Exotic Pets ! & Why You Should Rehome!

Good morning siblings. Exotic pets… and why you should rehome an animal or adopt rather than purchase from the shop or breeder.

I’ll start off with an amazing list of exotic pets that you might be considering! Covers snakes, lizards, geckos, tortoise, invertebrate and amphibian! Exciting, Ich spreche von Tieren, ja!


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Royal Pythons! I have 4. All of them are great. They make excellent pets for anyone new to snake keeping. They are regarded as problem feeders, but that can be corrected. One of mine went around 4 months without food, then she suddenly started eating again. Although, she was breeding at the time. Worth the purchase. Large, heavy bodied getting to around 4ft on average. Children friendly. There are so many morphs now it is like an ice cream market! Not kidding, and it makes the breeders a fair penny. Always purchase from a reputable store or breeder. Never leave a snake unattended (obvious reasons).

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Chameleons! An old world type of lizard! Famous for changing colours, their long tongue, their all seeing eyes! Beautiful to observe and I imagine even more interesting to keep as pets. I’d love to indulge my reptile obsession by owning one. Varieties abound. Love to climb and spend most of their time above ground, an arboreal species. Watch that tail curl up like a spring. Not what you might think of when someone says lizard.

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Leopard geckos. An extremely popular gecko and excellent for beginners. Hardy creatures from the drier regions of earth. Eating live crickets and such. One of the few species with eyelids… and a permanent smile. Lovely to handle, really great for nervous owners or children. If you want a gecko that is interested in you as much as you are in them, this is up there. Of course, others include tokay geckos, day geckos, crested geckos etc. Personally, I would like to start keeping a few. Comes in a variety of colours or morphs.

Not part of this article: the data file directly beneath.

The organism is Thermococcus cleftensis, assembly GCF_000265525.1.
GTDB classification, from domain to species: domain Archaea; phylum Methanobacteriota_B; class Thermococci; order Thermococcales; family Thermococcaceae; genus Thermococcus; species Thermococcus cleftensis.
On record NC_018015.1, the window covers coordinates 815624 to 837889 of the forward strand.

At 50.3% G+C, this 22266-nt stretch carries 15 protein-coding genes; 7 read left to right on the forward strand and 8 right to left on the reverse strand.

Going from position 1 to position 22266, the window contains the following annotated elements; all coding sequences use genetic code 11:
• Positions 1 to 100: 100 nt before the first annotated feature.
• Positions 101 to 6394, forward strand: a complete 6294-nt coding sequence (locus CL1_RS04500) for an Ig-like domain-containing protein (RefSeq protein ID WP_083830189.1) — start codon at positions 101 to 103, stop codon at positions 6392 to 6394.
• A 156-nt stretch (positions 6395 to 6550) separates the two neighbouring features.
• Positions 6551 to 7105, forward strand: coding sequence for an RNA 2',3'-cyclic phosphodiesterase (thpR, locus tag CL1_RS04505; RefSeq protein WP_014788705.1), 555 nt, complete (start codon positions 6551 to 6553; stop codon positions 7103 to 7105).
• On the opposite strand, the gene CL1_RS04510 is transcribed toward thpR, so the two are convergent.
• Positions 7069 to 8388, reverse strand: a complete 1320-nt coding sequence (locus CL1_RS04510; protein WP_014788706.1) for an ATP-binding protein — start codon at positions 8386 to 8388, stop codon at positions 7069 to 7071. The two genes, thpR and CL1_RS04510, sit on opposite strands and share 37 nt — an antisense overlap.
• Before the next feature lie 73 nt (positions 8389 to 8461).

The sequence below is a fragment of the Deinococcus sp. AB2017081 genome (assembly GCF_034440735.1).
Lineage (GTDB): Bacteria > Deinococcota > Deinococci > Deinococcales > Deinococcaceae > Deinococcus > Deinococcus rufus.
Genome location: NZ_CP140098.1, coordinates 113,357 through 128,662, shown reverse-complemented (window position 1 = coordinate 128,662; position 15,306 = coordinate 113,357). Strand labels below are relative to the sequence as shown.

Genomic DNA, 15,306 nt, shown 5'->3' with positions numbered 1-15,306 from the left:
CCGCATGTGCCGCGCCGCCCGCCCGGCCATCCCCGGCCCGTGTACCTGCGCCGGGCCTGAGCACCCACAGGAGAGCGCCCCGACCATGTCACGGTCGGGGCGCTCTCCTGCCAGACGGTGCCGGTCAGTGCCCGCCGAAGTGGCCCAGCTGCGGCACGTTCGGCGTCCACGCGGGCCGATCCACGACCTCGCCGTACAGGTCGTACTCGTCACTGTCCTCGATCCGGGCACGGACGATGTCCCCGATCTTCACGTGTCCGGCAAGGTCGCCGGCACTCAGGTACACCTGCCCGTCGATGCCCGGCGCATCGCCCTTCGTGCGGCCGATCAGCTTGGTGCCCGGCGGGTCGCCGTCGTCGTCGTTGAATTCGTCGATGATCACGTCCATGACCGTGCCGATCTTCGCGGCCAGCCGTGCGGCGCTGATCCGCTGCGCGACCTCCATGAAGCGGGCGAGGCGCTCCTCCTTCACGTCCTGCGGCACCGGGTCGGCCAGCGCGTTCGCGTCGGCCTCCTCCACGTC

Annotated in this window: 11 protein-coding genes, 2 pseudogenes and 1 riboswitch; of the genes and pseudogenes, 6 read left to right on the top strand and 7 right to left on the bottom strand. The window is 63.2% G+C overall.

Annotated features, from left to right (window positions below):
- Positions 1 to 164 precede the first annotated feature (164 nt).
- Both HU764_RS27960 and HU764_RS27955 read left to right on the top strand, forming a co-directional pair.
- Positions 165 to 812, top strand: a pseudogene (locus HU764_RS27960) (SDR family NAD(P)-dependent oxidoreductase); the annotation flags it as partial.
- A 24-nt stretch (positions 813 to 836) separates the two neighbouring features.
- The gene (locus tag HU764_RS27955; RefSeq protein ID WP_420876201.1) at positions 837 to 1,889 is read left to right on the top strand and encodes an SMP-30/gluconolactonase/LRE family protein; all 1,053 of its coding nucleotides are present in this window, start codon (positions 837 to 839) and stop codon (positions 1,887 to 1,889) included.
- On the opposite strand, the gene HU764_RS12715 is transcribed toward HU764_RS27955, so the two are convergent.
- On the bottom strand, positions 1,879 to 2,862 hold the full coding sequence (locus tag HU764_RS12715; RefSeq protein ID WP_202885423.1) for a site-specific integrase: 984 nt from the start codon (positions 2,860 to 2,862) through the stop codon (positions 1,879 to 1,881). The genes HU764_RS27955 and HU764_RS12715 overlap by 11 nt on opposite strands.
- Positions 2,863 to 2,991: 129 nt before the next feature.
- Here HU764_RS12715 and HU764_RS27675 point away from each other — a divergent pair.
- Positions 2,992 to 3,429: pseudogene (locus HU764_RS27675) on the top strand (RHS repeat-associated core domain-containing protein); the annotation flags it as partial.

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Ah, the meditative calm of the tortoise. A docile species to keep. Need relatively large amounts of space and high heat, along with a vegetarian diet. Easy to observe, probably not the kind of animal you want to handle, simply because you can’t exactly bond with a shell. Some live for over a hundred years. Others grow to humungous sizes! Smaller varieties would be better for me, like the Hermann tortoise which wouldn’t be too large. These should be kept in open top or well ventilated tanks. They can get stuck on their backs so beware especially if housing multiple tortoise together.

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Mexican red knee tarantula

One of the most recognisable species of tarantula. A great beginner pet for newbies. Slow moving and reluctant to bite. They are venomous like all tarantulas, but nothing more than a bee sting. Can shoot hairs out of their rumps. They like to burrow occasionally and are for the most part docile. Can also opt for a chilean rose or pink toe for a starter. Invertebrate does extend to things like praying mantis and other insects. I chose tarantulas as they scare a lot of people. Try holding a *******goliath birdeater like I did. Big difference in size. Another species I want to collect at some point.

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It’s a famous red eye tree frog. Native to hot and humid enviroments. Great to keep in groups, great to handle, and has a tendency to jump right on you. I had the pleasure of holding a few when they jumped out of the habitat through glass onto me at a restaraunt in Animal Kingdom. You can’t silence the truth. I would like to have a small group to go in this imaginary reptile room I am planning.

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I love birds. I love observing them. They are so intelligent. You can have more relaxing afternoons sitting watching birds than anything else. More ancient than reptiles, and more like dinosaurs then most lizards. Cockatoo will be a fiesty animal and I believe they can talk. To be honest most animals can talk nowadays, one time this cow told me to moooooove. Owls would be a stretch to keep, although, the smaller barn owls are so friendly. I used to encounter them frequently on my night travels.